Question: I have been searching for a pressure transmitter with an NSF 61 certification for my drinking water application. Does Dwyer have any recommendations? Continue reading “Ask the Expert – Series 626 & 628 Pressure Transmitters Offer Optional NSF Approval”
Every day, billions of gallons of wastewater are collected from our homes, businesses, and industries. Wastewater is exactly what it sounds like: water that has already been used and disposed of via a tub, toilet, sink, or storm drains. Because it is full of contaminants that make the water no longer suitable for use, it is collected in the sewer system and delivered to plants for treatment to make the water safe to be returned to the environment. Continue reading “What is Wastewater, and How is it Treated?”
A hydronic system is a system designed to circulate chilled or hot water with the connections between piping and terminal units (heating and/or cooling devices). Most hydronic systems are closed and are usually made in a series loop. In addition to pipes and terminals, valves are placed in this series as a port to balance the differential pressure in the system. The balance of this type of system is often referred to as hydronic or hydraulic balancing. Continue reading “What is a Hydronic System and What is Needed to Balance it?”
Many Dwyer Instruments, Inc. electrical products are connected to the receiver and power supply with wires that are run through electrical conduits. Often, the conduit passes through multiple ambient temperature zones in the building or plant installation.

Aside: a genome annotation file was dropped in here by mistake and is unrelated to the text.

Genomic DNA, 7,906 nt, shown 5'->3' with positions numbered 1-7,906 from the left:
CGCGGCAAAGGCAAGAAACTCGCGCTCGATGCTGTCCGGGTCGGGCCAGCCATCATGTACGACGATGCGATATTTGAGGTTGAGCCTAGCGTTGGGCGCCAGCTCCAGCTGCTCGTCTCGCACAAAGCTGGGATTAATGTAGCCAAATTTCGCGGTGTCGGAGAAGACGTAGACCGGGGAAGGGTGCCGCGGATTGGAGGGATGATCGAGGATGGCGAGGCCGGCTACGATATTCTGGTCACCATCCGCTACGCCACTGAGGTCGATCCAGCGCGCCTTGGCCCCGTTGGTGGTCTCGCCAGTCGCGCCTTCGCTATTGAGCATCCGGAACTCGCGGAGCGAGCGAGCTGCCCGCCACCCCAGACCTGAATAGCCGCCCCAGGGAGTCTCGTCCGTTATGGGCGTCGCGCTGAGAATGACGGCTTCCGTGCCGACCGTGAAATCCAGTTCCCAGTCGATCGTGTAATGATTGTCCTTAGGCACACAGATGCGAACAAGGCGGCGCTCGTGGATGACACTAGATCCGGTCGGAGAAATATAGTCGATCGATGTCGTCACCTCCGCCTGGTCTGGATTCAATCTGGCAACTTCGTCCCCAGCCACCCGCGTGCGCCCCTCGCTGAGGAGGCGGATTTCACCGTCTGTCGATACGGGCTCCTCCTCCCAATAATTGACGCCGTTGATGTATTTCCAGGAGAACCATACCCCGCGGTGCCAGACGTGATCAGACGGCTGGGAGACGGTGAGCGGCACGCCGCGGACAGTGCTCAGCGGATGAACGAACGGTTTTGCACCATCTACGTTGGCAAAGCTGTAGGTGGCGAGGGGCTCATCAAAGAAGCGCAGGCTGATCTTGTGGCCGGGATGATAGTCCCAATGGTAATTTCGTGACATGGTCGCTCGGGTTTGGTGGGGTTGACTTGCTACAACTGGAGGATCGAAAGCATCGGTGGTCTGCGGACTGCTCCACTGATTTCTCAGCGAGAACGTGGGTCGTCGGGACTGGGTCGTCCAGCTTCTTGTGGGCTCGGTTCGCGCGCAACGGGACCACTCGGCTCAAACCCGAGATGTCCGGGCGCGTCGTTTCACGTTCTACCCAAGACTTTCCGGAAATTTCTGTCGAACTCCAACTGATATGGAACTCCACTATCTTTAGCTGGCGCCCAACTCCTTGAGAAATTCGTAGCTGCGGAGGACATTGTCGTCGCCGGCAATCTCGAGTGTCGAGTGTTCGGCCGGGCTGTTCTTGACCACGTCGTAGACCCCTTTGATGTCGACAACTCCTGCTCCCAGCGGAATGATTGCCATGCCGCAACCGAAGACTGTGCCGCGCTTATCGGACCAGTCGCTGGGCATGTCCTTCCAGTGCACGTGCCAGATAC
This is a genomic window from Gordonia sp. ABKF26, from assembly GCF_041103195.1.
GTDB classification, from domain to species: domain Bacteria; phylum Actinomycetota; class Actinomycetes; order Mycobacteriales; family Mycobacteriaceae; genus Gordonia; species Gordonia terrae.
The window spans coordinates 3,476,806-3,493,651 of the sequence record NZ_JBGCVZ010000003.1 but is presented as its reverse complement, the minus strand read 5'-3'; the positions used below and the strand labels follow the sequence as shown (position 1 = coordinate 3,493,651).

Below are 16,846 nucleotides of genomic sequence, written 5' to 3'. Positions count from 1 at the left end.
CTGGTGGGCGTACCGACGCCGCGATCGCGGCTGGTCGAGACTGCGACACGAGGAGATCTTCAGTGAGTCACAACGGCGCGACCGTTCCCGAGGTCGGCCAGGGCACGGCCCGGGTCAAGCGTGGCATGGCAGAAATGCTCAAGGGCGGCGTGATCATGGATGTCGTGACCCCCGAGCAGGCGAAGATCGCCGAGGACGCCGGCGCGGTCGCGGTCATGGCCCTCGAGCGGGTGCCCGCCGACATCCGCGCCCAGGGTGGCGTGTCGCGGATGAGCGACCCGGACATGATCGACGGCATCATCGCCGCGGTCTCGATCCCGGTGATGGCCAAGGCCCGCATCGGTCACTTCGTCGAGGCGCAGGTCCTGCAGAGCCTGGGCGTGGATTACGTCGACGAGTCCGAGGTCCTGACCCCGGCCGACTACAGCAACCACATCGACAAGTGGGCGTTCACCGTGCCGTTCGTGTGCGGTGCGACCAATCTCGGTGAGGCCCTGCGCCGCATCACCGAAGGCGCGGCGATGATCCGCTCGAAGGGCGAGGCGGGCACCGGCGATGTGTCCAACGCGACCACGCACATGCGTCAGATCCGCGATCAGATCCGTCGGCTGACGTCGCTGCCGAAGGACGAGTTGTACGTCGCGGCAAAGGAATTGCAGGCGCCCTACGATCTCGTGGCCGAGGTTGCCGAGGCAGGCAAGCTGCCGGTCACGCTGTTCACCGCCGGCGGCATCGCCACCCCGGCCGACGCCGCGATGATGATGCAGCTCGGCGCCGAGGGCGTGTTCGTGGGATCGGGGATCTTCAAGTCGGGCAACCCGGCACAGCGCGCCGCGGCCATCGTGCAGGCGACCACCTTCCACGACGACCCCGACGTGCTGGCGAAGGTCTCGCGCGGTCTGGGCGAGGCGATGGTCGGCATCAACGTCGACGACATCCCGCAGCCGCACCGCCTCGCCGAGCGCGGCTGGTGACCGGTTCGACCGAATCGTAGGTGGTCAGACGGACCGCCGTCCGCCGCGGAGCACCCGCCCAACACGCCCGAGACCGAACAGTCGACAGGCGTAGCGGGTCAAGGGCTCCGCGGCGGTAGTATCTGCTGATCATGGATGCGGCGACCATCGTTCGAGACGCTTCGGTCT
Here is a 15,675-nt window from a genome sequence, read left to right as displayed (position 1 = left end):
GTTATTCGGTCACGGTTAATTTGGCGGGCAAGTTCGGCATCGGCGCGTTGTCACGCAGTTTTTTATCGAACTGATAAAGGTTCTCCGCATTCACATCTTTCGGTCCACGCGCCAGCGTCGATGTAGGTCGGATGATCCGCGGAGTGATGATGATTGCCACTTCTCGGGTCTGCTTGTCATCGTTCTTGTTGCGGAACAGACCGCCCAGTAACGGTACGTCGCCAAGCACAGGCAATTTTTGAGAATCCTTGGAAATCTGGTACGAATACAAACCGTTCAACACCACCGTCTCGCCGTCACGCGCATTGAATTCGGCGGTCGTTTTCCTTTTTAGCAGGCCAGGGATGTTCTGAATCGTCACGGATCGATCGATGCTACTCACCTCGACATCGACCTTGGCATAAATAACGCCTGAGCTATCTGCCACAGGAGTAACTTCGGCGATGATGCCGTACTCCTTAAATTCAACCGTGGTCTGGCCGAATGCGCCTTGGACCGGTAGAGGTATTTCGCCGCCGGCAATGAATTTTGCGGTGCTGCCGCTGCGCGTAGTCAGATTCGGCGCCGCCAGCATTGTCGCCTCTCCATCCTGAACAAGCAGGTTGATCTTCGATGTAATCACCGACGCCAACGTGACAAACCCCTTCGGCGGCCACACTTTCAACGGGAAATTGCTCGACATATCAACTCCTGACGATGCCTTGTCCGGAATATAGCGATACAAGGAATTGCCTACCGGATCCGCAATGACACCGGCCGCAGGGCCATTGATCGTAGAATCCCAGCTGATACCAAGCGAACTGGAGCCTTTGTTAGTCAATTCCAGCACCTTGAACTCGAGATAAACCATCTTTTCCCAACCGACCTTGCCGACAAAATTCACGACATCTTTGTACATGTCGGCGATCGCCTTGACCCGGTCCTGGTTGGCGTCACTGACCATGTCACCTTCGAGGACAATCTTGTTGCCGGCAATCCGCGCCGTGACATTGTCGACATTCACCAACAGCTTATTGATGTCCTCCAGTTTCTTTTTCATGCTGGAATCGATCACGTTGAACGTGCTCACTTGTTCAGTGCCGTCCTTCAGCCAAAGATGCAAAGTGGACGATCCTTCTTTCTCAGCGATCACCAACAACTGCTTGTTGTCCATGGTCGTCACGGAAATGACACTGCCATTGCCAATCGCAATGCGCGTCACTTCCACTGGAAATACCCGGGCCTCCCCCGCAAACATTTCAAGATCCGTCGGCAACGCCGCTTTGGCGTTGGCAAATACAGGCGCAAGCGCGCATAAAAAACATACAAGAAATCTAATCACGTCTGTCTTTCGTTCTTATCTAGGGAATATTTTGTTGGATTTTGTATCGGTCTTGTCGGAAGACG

These temperature changes can cause water vapor condensation inside the conduit.
If this condensation flows into or forms in the instrument, it can create electrical shorts or lead to corrosion that can create an instrument failure. Continue reading “Condensation Issues in Instrumentation Enclosures and How to Prevent Them”
The cleaning of produced water during oil and gas production and exploration is a crucial, although costly endeavor. In the process of bringing oil and gas up to the surface from a well, several byproducts are also produced. Water is the largest of these byproducts by volume, with 882 billion gallons produced per day. This produced water contains a variety of other compounds and substances, including organic and inorganic compounds, grease, bacteria, and dissolved solids such as iron. Continue reading “The Intricacy of Proper Instrumentation in Cleaning Produced Water”